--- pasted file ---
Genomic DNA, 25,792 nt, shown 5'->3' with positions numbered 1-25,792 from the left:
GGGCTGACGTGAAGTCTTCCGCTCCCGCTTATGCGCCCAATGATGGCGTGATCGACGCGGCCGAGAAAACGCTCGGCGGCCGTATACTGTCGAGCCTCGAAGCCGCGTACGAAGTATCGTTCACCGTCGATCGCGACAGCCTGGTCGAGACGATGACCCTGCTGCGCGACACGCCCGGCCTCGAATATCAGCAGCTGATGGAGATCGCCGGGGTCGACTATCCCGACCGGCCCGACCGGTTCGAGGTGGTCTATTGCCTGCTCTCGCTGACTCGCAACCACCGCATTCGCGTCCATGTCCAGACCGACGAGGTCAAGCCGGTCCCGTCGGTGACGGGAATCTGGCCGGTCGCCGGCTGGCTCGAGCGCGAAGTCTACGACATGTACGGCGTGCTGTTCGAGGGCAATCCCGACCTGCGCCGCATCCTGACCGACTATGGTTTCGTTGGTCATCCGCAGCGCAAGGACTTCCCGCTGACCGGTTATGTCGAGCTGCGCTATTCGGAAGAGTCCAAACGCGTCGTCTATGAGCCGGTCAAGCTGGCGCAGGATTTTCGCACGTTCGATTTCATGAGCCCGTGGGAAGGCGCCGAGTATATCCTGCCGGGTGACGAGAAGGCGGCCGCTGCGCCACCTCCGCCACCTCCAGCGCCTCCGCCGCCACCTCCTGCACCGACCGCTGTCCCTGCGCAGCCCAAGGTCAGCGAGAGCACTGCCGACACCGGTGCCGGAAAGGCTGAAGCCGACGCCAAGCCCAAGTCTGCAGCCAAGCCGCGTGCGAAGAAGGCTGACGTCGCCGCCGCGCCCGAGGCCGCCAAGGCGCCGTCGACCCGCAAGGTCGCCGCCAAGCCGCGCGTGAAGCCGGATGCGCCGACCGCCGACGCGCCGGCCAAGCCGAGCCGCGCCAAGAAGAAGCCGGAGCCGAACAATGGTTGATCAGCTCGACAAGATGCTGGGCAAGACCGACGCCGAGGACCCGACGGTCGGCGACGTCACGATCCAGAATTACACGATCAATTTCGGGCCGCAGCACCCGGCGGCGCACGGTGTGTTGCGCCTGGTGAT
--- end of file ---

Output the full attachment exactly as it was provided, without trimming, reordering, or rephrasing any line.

Genomic DNA, 25,792 nt, shown 5'->3' with positions numbered 1-25,792 from the left:
GGGCTGACGTGAAGTCTTCCGCTCCCGCTTATGCGCCCAATGATGGCGTGATCGACGCGGCCGAGAAAACGCTCGGCGGCCGTATACTGTCGAGCCTCGAAGCCGCGTACGAAGTATCGTTCACCGTCGATCGCGACAGCCTGGTCGAGACGATGACCCTGCTGCGCGACACGCCCGGCCTCGAATATCAGCAGCTGATGGAGATCGCCGGGGTCGACTATCCCGACCGGCCCGACCGGTTCGAGGTGGTCTATTGCCTGCTCTCGCTGACTCGCAACCACCGCATTCGCGTCCATGTCCAGACCGACGAGGTCAAGCCGGTCCCGTCGGTGACGGGAATCTGGCCGGTCGCCGGCTGGCTCGAGCGCGAAGTCTACGACATGTACGGCGTGCTGTTCGAGGGCAATCCCGACCTGCGCCGCATCCTGACCGACTATGGTTTCGTTGGTCATCCGCAGCGCAAGGACTTCCCGCTGACCGGTTATGTCGAGCTGCGCTATTCGGAAGAGTCCAAACGCGTCGTCTATGAGCCGGTCAAGCTGGCGCAGGATTTTCGCACGTTCGATTTCATGAGCCCGTGGGAAGGCGCCGAGTATATCCTGCCGGGTGACGAGAAGGCGGCCGCTGCGCCACCTCCGCCACCTCCAGCGCCTCCGCCGCCACCTCCTGCACCGACCGCTGTCCCTGCGCAGCCCAAGGTCAGCGAGAGCACTGCCGACACCGGTGCCGGAAAGGCTGAAGCCGACGCCAAGCCCAAGTCTGCAGCCAAGCCGCGTGCGAAGAAGGCTGACGTCGCCGCCGCGCCCGAGGCCGCCAAGGCGCCGTCGACCCGCAAGGTCGCCGCCAAGCCGCGCGTGAAGCCGGATGCGCCGACCGCCGACGCGCCGGCCAAGCCGAGCCGCGCCAAGAAGAAGCCGGAGCCGAACAATGGTTGATCAGCTCGACAAGATGCTGGGCAAGACCGACGCCGAGGACCCGACGGTCGGCGACGTCACGATCCAGAATTACACGATCAATTTCGGGCCGCAGCACCCGGCGGCGCACGGTGTGTTGCGCCTGGTGAT